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IBD & the link to Colorectal Cancer

Clenzology Hygiene Program Special

How to stick to your workout program

Did you know?





IBD and the risk of Colorectal Cancer.

One of the more troubling consequences of having inflammatory bowel disease (IBD), ie Crohn's disease or ulcerative colitis, is an increased risk of developing colorectal cancer.

3.7% of patients with ulcerative colitis have colorectal cancer which is about five-fold higher than the risk for the general population. The possibility increases the longer a person lives with the disease. Until recently, it was thought that the increased cancer risk was linked to ulcerative colitis but not to Crohn's disease. However, more recent studies have shown that people with Crohn's disease that affects the colon have similar risk for developing colorectal cancer as those with ulcerative colitis. The increased risk has prompted researchers to investigate whether there may be ways to detect which patients are most likely to develop this condition.

Some risk factors are known. The three main factors are:

  1. duration of the disease,
  2. family history of colorectal cancer,
  3. the extent of the colon that is affected by colitis.

Colorectal cancer rarely occurs until IBD has been present for at least eight years. Ulcerative colitis patients who have a first-degree relative (parent, sibling, or child) with colorectal cancer have 2.5 times greater risk of colorectal cancer; with Crohn's disease, the increased risk is 3.7 times. People in whom the entire colon is involved are at the greatest risk, those with only part of the colon having colitis are at intermediate risk, and those with inflammation only of the rectum are at lower risk. This applies to patients with both active and inactive disease.

Currently, the main method for early detection of colorectal cancer or pre-cancerous lesions in people with IBD is colonoscopy. Colonoscopy is not 100% accurate in finding cancer in people with IBD. This is partly because the signs of colorectal cancer may be different in people with IBD. In most cases, this form of cancer starts as a polyp (a small protrusion, or lump, growing from the wall of the intestine). Polyps can start out benign and become malignant, and they are usually easily detected during a colonoscopy. People with IBD, however, do not always form polyps as the pre-cancerous lesion. Instead, abnormal and potentially pre-cancerous tissue (changes in the cells, called dysplasia) may lay flat against the wall of the intestine. Also, in IBD patients, abnormal, pre-cancerous cells can be present in an area of the intestinal wall that visually appears normal. Because detection of colorectal cancer is more difficult in people with IBD, standard colonoscopy is usually accompanied by a series of biopsies. Small tissue samples from 40 to 50 areas in the wall of the colon will be taken for microscopic examination.

Chromo-endoscopy is a newer procedure that may be a more efficient method than biopsy of the colon. Specialized dyes are sprayed on the surface of the inside lining of the colon. The pattern of staining that these dyes produce allows the physician to differentiate normal from dysplastic tissue. This method appears to improve early diagnosis of pre-cancerous and cancerous tumors.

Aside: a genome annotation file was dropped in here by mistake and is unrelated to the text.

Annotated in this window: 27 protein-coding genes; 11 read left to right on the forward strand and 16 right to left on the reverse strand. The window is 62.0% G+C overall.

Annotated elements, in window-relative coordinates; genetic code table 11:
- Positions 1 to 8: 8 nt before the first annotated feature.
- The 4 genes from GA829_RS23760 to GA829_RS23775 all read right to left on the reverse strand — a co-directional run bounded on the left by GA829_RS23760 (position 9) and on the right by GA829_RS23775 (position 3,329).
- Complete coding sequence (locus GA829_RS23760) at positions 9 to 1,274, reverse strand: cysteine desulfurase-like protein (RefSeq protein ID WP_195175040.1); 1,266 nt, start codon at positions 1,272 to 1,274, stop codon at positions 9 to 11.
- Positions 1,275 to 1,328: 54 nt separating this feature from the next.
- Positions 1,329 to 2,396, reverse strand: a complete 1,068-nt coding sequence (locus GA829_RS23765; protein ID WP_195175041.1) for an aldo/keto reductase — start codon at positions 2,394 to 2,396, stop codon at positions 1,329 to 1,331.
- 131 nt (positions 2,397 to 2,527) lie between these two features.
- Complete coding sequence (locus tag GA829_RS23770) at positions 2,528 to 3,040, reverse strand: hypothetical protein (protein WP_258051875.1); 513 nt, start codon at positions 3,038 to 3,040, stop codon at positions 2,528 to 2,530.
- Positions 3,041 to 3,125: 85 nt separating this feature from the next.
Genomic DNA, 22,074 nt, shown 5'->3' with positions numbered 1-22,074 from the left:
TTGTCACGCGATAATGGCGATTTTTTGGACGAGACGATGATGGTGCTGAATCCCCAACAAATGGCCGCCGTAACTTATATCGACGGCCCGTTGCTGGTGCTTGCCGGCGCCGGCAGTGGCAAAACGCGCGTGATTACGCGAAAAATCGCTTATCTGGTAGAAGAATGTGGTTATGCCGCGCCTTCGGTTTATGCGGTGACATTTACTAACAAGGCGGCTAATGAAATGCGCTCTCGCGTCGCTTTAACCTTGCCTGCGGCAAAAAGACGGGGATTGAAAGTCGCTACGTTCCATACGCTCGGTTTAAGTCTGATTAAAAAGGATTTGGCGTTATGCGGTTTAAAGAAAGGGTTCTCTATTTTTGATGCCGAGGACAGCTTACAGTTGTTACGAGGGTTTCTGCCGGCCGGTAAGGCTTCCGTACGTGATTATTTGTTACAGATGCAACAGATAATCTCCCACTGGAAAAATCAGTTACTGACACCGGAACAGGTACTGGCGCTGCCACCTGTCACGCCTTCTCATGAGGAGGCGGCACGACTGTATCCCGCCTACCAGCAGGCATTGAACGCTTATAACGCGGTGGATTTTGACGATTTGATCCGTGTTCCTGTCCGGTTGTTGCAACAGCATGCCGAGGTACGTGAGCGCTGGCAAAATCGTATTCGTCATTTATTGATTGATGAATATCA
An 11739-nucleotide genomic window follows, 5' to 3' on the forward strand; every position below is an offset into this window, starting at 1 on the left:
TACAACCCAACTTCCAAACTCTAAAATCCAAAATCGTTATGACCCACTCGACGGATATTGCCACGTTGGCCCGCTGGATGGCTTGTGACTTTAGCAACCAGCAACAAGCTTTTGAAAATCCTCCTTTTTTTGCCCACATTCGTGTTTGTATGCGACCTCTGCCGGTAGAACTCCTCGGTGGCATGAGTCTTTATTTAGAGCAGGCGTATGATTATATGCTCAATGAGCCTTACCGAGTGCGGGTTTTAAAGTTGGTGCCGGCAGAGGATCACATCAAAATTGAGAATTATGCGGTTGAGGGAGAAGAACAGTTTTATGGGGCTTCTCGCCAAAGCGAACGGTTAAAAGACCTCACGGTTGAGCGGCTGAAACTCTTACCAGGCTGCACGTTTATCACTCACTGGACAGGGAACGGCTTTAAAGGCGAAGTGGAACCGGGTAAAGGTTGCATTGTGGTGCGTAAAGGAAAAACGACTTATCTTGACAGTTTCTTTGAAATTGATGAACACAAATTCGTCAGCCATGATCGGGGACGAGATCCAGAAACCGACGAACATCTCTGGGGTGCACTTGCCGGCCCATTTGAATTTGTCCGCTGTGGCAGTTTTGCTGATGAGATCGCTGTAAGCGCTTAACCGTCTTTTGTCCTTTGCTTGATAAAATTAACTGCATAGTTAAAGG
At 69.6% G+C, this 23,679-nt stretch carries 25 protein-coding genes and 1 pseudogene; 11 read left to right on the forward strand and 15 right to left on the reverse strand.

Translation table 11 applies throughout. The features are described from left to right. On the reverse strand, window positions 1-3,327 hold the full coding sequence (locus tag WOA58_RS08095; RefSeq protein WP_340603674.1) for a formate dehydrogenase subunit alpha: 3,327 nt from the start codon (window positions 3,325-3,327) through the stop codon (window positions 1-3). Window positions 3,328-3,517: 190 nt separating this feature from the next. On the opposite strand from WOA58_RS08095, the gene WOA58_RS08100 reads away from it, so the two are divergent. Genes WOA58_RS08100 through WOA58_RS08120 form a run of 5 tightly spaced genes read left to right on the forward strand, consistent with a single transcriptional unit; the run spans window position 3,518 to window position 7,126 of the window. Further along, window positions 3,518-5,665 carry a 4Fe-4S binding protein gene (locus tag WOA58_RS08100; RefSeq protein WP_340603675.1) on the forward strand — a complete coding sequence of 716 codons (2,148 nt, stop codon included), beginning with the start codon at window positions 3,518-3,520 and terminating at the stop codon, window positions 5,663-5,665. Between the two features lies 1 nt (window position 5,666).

In colorectal cancer, benign pre-cancerous lesions turn malignant due to certain changes in DNA. For example, in about 85 % of all cases, changes take place that cause the loss of function of two tumor suppressor genes: APC and p53. The remaining 15 % of colorectal cancers result from the body's inability to repair its DNA. The process of DNA repair allows the body to fix damage to genes caused by environmental factors. Abnormalities in these processes can lead to cancer.

These cancer-initiating processes are similar for both IBD and non-IBD patients. However, the timing tends to be different. In ulcerative colitis patients, loss of function of the p53 gene (which causes malignancy) tends to happen earlier than loss of function of the APC gene (responsible for the formation of the tumor). It's not yet known whether this is also true in Crohn's patients who develop colorectal cancer.

In one study of 95 ulcerative colitis patients, the 37 patients with the abnormal p53 gene were more likely than those without it to develop dysplasia or cancer. Therefore, if confirmed in more studies, the p53 mutation may prove to be a useful marker of cancer risk. Other genes are also being studied as possible markers of cancer risk, including the HPP1 gene and the CDH1 promoter gene.

Another potential new approach may allow for a much simpler biopsy procedure. The genetic abnormalities associated with the development of dysplasia and cancer seem to occur within all the tissue of the lining of the colon (not just the areas in which dysplasia is found). In one study, abnormalities were present throughout the colon, but not in other areas of the gastrointestinal tract. If this finding is confirmed, it could mean that a simple biopsy can be done to determine which patients with ulcerative colitis are likely to have dysplasia..

During Digestive Disease Week, a professional gastro-enterology conference held in May, many new studies on colorectal cancer were presented. These studies focused primarily on prevention and treatment. Researchers now believe that chronic inflammation is the cause of one or more genetic mutations that may result in the development of cancer or dysplasia in people with ulcerative colitis.